## How do I plot a 3D surface bounded over the first octant?

### Jett Marcos (view profile)

on 27 Jan 2018 at 14:48
Latest activity Edited by John D'Errico

### John D'Errico (view profile)

on 28 Jan 2018 at 17:17

### John D'Errico (view profile)

I'm trying to plot the surface X+Y+Z=a bounded in the first octant, where a is a constant. My code so far is as follows, however, I have no idea how to bound it within the first octant and I always end up with a square, and not the expected result of a triangle.

a=2; [X,Y]=meshgrid(-3:0.5:3,-3:0.5:3); Z=a-X-Y; surf(X,Y,Z)

### John D'Errico (view profile)

on 28 Jan 2018 at 14:23
Edited by John D'Errico

### John D'Errico (view profile)

on 28 Jan 2018 at 14:31

It fails to do what you asked to do, because what you did has nothing to do with constraining it to the first octant. You generated a list of (x,y) pairs, but provided no understanding to MATLAB of the real question, which is what is the surface in terms of where thing lives in the first octant!

If you recognize the result will be a planar triangle, embedded in R^3, then you could simply compute the coordinates of the three vertices of that triangle. Then use patch.

So when x=y=0, what is z? z=a of course. Likewise, when x=z=0, what is y? Finally, when y=z=0, what is x?

You should see that this results in three vertices of a triangle, thus the rows of

```[0 0 a;0 a 0;a 0 0]
```

Patch is now simple to use.

```help patch
```

If your goal is somewhat less understanding of the result, so you hope that MATLAB can simply be told to plot some general relation when constrained to the first octant, that will take a completely different approach, because then you are effectively asking MATLAB to do your thinking for you.

Jett Marcos

### Jett Marcos (view profile)

on 28 Jan 2018 at 16:22

While this particular surface is rather simple, more complicated surfaces might not be calculated as easily, so I'm trying to get the correct plot before any actual calculations are made. If I just want to plot the surface, is it possible to bound it using limits instead? Would the ff code work better?

a=2;

[X,Y]=meshgrid(-3:0.5:3,-3:0.5:3);

Z=a-X-Y;

xlim([0 inf]); ylim([0 inf]); zlim([0 inf]);

surf(X,Y,Z)

John D'Errico

### John D'Errico (view profile)

on 28 Jan 2018 at 17:13

Yes, but more complex surfaces will potentially require their own methods, depending upon the complexity of those surfaces. If you are asking me how to solve a problem where you have not bothered to tell me what is the problem, how can I know the best way to solve it?

If the problem is trivial enough that you can isolate z, as you can on that problem, then one method you can employ is to use meshgrid as you did, then replacing the elements with NaN that fail the test of falling in the 1st octant. But that will leave holes along the edge of the boundary, where the mesh is insufficiently fine. Really, you need to define the boundary where combinations of x and y fail to result in a value that stays in the first octant. So then I might start with a TRIANGULATION of the domain in (x,y) that yields a solution, then only work with those combinations of x and y to genrate a z value. Then plot the result using trisurf. On a COMPLETELY general surface, the boundary can be quite nasty itself. So simply starting with a meshgrid in x and y cannot suffice.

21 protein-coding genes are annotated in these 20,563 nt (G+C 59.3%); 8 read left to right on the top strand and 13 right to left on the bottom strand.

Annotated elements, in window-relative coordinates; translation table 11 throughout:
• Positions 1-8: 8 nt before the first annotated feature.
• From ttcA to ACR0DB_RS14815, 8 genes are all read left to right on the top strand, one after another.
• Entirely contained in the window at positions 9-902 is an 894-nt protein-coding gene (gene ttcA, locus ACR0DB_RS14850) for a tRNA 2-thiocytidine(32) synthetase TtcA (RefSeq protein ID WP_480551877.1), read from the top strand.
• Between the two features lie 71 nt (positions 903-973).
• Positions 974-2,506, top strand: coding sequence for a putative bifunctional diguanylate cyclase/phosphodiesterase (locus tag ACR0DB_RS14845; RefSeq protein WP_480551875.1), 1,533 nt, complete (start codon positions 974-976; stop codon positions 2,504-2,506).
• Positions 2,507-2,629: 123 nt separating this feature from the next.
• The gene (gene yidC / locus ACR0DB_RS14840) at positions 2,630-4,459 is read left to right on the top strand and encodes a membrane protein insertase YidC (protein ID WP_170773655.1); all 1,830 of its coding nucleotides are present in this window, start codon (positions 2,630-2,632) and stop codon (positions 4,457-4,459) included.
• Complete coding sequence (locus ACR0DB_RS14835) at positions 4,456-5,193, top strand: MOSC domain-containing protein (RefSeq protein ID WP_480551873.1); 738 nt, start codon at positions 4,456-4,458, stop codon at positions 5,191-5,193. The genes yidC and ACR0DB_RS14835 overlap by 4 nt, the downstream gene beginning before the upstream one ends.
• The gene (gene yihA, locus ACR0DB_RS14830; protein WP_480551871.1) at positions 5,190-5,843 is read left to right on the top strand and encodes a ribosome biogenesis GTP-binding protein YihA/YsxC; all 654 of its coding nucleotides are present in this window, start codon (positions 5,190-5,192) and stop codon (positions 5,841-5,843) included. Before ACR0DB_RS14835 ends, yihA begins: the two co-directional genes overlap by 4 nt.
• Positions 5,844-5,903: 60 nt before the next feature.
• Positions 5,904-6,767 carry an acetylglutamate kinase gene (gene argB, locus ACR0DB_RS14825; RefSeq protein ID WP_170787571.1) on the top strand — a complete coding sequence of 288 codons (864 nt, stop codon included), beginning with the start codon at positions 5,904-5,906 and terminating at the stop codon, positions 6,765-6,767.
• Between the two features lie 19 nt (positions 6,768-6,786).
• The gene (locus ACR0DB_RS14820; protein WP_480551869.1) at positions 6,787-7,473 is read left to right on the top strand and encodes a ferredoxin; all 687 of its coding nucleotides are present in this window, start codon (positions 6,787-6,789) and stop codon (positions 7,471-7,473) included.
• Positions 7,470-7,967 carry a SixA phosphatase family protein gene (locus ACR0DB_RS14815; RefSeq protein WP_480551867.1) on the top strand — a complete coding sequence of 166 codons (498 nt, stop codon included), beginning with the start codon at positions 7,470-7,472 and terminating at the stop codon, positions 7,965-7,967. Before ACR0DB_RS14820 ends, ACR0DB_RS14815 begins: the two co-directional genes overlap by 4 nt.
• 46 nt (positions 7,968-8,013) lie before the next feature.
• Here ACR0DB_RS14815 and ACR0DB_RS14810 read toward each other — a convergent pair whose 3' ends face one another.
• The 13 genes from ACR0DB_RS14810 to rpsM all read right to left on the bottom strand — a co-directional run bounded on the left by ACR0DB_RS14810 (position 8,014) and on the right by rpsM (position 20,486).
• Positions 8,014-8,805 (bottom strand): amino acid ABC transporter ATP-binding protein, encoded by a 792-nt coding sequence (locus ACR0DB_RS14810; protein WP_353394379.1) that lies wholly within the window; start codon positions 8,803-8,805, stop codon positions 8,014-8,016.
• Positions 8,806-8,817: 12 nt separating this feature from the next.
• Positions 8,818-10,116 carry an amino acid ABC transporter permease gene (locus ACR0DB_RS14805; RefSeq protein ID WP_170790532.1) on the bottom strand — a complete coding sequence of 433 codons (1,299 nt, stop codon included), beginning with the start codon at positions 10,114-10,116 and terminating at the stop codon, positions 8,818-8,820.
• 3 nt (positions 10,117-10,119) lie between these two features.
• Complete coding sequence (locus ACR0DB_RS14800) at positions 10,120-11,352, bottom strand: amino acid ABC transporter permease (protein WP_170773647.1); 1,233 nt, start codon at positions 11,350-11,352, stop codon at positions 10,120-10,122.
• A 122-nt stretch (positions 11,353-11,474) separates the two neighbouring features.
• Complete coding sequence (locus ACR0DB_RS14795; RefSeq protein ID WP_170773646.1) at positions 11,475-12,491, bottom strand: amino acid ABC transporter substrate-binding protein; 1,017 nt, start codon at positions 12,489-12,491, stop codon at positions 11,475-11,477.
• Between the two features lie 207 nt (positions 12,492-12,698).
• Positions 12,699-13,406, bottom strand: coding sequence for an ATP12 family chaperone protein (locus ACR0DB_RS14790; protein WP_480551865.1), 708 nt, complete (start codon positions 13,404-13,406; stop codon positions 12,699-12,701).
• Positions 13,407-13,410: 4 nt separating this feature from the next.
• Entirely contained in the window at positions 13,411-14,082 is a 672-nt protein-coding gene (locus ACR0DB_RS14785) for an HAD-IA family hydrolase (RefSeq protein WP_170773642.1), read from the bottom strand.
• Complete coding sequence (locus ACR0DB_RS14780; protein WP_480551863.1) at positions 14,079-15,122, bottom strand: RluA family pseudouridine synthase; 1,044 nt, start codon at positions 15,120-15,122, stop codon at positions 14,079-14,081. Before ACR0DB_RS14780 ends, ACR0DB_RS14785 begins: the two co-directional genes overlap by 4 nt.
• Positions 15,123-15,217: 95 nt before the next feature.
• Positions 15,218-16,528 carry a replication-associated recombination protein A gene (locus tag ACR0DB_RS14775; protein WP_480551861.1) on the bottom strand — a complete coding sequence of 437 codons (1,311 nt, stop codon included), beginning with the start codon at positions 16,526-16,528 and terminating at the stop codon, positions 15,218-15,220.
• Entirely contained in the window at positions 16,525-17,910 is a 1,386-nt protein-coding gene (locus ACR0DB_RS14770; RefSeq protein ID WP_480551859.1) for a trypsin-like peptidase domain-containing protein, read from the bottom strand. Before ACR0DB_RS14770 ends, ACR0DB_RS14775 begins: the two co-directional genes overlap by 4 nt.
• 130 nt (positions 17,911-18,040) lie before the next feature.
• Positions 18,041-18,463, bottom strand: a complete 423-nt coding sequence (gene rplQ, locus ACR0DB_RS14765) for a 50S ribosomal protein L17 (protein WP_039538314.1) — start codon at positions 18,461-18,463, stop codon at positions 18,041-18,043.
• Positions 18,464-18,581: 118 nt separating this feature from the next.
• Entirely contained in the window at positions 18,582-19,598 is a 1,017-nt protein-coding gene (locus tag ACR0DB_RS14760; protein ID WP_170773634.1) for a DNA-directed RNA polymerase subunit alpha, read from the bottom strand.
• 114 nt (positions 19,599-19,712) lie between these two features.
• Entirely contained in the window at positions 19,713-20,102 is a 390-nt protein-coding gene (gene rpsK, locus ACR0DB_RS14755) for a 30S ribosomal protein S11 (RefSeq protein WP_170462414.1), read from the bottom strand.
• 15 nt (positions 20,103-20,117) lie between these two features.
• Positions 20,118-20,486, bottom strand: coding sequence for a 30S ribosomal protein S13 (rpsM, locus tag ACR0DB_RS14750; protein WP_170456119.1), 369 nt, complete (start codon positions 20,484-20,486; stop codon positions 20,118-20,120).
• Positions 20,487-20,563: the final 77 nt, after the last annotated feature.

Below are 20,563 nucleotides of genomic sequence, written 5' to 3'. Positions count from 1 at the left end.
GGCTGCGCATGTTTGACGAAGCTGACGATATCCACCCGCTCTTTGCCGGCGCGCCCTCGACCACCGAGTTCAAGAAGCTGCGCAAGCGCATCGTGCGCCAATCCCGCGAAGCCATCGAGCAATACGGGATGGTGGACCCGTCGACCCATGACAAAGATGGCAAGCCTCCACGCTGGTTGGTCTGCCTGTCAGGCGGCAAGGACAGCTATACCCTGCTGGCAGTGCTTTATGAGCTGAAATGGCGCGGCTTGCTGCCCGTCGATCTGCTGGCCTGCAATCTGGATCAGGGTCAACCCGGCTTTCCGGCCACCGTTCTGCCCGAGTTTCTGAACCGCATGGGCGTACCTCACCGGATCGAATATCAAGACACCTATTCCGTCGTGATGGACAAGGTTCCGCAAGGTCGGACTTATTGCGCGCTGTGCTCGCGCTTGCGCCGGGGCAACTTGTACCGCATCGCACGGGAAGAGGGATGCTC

The point is, the code you ask about using meshgrid and axis limits cannot be sufficient for any general relationship. For example, suppose the surface in question is some general conic form, an ellipsoid or general hyperbolic surface that lies partially in the first octant? For any combination of x and y, there may be multiple solutions, with disjoint segments of surfaces that just happen to wander into the first octant.

For example, is the surface some completely implicit thing, some nasty, convoluted mess? You might decide to solve the problem in terms of an iso-surface. So now start with a meshgrid of the domain of interest in THREE dimensions, then call isosurface. Since meshgrid only extends as far out as you are willing to look in 3-d, this iso-surface may be insufficient. Or it may be too coarse, etc.

Different problems will require different solutions, solutions that are generated by understanding the problem and what form the solution may involve. Simply trying to solve the problem using only axis limits will generally be a waste of time though.

If your question is how do you solve this problem for ANY completely general relationship, then you might need to understand a wide variety of tools, ranging from graphical tools, to triangulation & tessellation tools, rootfinding tools, domain meshing tools, etc.